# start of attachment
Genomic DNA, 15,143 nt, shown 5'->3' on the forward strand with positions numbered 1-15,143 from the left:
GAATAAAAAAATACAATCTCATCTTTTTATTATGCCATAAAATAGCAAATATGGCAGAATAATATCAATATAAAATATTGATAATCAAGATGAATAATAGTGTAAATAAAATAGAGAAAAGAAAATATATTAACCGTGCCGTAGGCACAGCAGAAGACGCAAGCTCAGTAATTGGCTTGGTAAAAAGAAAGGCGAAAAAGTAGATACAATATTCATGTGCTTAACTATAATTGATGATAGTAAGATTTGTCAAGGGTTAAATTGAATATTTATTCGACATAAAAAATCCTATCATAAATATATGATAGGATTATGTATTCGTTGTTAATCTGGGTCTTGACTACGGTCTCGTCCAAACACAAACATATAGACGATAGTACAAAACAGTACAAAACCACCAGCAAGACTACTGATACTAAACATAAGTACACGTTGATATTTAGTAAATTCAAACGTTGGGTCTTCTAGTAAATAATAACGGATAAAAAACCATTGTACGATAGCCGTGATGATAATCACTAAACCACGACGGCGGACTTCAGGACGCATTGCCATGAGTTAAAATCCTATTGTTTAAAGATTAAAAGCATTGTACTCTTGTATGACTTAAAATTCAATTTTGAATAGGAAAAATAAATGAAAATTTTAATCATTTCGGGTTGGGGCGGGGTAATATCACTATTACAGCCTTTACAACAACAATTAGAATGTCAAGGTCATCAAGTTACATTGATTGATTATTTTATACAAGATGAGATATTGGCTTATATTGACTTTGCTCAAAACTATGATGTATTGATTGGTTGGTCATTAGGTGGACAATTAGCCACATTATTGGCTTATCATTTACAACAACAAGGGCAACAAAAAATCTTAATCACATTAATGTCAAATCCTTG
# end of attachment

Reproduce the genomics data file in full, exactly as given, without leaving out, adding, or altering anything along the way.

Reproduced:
Genomic DNA, 15,143 nt, shown 5'->3' on the forward strand with positions numbered 1-15,143 from the left:
GAATAAAAAAATACAATCTCATCTTTTTATTATGCCATAAAATAGCAAATATGGCAGAATAATATCAATATAAAATATTGATAATCAAGATGAATAATAGTGTAAATAAAATAGAGAAAAGAAAATATATTAACCGTGCCGTAGGCACAGCAGAAGACGCAAGCTCAGTAATTGGCTTGGTAAAAAGAAAGGCGAAAAAGTAGATACAATATTCATGTGCTTAACTATAATTGATGATAGTAAGATTTGTCAAGGGTTAAATTGAATATTTATTCGACATAAAAAATCCTATCATAAATATATGATAGGATTATGTATTCGTTGTTAATCTGGGTCTTGACTACGGTCTCGTCCAAACACAAACATATAGACGATAGTACAAAACAGTACAAAACCACCAGCAAGACTACTGATACTAAACATAAGTACACGTTGATATTTAGTAAATTCAAACGTTGGGTCTTCTAGTAAATAATAACGGATAAAAAACCATTGTACGATAGCCGTGATGATAATCACTAAACCACGACGGCGGACTTCAGGACGCATTGCCATGAGTTAAAATCCTATTGTTTAAAGATTAAAAGCATTGTACTCTTGTATGACTTAAAATTCAATTTTGAATAGGAAAAATAAATGAAAATTTTAATCATTTCGGGTTGGGGCGGGGTAATATCACTATTACAGCCTTTACAACAACAATTAGAATGTCAAGGTCATCAAGTTACATTGATTGATTATTTTATACAAGATGAGATATTGGCTTATATTGACTTTGCTCAAAACTATGATGTATTGATTGGTTGGTCATTAGGTGGACAATTAGCCACATTATTGGCTTATCATTTACAACAACAAGGGCAACAAAAAATCTTAATCACATTAATGTCAAATCCTTG